What is Fair Use of Someone Else’s Trademark?

Trademarks exist to distinguish someone’s goods from someone else’s, and to allow them to market themselves knowing no one else is legally allowed to use their material. They are essential to protecting a business’s Intellectual Property. Trademarks can be a name, a logo, a motto, or even a phrase. When a trademark has successfully been registered, no one can utilize it while it is actively being used.

However, there are exceptions to that rule. Fair Use is a legally valid way to use someone else’s trademarks for something other than selling their product. You have probably used trademarks under the Fair Use exception without even realizing it. There are two different types of Fair Use, relating to the purpose behind the use.

Descriptive Fair Use is when someone uses a trademark that has another meaning as a descriptive word. For instance, the phrase “Love Potion” is actually a trademark, but since it more often describes an independent idea rather than the brand, other companies can legally use the phrase “love potion” to sell their own product. This could be as simple as a city or location name, which are often trademarked, but can be used to help describe to others where you are. The more unique your trademark is, the more often it will be used descriptively to clarify things for others.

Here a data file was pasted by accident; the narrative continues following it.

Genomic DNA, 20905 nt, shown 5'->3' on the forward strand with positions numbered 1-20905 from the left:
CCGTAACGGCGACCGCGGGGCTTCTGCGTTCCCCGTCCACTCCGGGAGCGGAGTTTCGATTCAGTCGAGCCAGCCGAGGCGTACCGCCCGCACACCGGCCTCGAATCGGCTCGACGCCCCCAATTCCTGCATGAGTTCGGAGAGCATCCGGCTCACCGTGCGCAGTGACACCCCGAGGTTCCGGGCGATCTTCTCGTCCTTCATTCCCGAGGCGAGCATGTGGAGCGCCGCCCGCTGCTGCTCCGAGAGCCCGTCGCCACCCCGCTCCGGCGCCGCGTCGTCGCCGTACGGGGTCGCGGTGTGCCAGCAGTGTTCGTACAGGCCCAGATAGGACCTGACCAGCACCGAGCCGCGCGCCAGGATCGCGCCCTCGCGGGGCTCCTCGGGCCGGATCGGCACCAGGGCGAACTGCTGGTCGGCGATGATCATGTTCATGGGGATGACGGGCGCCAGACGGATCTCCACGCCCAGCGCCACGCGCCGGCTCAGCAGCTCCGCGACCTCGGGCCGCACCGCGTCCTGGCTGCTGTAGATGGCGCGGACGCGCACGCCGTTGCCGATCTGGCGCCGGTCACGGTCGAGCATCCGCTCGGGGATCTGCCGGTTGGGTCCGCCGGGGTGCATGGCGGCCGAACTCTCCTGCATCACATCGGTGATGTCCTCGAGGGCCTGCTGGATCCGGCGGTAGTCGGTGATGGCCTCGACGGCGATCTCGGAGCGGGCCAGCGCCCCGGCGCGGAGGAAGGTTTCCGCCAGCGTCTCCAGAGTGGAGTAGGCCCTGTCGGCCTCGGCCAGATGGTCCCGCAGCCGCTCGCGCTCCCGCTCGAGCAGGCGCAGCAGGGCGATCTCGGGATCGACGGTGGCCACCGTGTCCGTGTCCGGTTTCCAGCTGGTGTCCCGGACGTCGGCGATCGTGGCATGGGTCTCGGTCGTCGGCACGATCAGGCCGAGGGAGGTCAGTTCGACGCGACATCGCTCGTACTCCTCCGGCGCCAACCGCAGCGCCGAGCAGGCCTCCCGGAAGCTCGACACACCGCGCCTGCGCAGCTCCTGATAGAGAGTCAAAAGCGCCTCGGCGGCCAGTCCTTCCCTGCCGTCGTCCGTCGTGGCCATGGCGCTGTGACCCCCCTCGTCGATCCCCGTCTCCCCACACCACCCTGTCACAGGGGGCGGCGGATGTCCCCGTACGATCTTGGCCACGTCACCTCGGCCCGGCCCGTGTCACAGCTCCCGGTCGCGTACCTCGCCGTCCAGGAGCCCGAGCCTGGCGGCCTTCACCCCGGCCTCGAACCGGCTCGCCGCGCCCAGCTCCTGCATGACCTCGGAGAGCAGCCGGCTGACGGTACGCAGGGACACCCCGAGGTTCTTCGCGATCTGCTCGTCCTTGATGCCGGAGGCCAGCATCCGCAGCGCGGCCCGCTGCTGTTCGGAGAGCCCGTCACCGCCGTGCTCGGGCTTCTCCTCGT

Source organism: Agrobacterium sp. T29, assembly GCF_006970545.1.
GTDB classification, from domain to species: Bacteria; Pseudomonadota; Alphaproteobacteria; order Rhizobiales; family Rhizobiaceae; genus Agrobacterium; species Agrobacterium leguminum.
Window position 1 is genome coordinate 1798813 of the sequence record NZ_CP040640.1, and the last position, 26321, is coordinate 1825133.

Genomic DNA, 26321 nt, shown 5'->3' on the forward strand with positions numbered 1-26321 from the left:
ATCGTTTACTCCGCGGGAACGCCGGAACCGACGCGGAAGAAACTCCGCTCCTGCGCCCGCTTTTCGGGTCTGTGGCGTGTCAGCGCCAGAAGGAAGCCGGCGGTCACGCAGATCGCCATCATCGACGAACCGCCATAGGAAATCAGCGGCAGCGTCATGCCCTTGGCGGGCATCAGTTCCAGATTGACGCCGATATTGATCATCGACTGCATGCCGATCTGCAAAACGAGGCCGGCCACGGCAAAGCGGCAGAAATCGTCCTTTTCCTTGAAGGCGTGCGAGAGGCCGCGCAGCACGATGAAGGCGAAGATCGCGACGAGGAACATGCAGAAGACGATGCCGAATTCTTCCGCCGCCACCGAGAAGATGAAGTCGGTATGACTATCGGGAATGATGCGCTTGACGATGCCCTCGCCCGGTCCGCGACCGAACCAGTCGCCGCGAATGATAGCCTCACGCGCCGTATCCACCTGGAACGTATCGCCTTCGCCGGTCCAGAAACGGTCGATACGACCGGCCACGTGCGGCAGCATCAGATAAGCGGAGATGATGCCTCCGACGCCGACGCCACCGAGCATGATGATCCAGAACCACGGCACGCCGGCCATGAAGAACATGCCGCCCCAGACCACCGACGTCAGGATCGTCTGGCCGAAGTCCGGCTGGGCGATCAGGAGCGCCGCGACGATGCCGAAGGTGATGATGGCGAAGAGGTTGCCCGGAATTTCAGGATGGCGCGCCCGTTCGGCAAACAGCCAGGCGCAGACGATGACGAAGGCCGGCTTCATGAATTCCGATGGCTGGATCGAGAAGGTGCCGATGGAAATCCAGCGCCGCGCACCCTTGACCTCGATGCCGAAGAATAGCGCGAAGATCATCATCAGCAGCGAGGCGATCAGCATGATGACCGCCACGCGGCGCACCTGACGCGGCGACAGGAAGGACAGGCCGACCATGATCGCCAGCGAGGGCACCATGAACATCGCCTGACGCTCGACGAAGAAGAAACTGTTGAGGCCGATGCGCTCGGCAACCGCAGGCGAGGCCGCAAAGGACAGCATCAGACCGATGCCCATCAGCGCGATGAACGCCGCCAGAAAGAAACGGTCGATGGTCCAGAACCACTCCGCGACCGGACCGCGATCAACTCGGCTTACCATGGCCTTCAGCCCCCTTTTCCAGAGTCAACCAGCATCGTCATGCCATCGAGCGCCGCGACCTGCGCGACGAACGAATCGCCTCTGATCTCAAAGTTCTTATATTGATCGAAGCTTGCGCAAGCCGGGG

Nominative Fair Use, occasionally known as Classic Fair Use, is where you use someone’s trademark to refer back to their own product. Without Nominative Fair Use, we couldn’t print the word “Nikes” – we would have to say “popular sneakers with a distinctive check mark.” Nominative Fair Use applies to cases where you need to use the trademark to clarify the thing you are describing.

Nominative Fair Use does not imply sponsorship or partnership. If you are trying to convince people that your business is officially sponsored by Nike, that use of their trademark would not fall under Fair Use. However, if you hung a sign on your door that read “We Sell Nikes Here,” that would be Fair Use. This can even be implemented for situations where you are disparaging a trademark, such as putting up a billboard that reads “My Company’s Shoes Are Better Than Nikes.” That is still Fair Use. Anything that clarifies the trademark you are referring to without implying sponsorship is considered Nominative Fair Use.

Fair Use may seem complicated, but without it we wouldn’t be able to write reviews or explain what stores actually sell. It is an essential part of the trademark process. If you need help with trademarks, contact Hayoon Kane Law Firm today. You can protect your business and start increasing your sales at the same time!

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Hayoon Kane Law Firm

I am committed to helping business owners such as yourself understand the intricacies of the law, so you can concentrate on growing your company.

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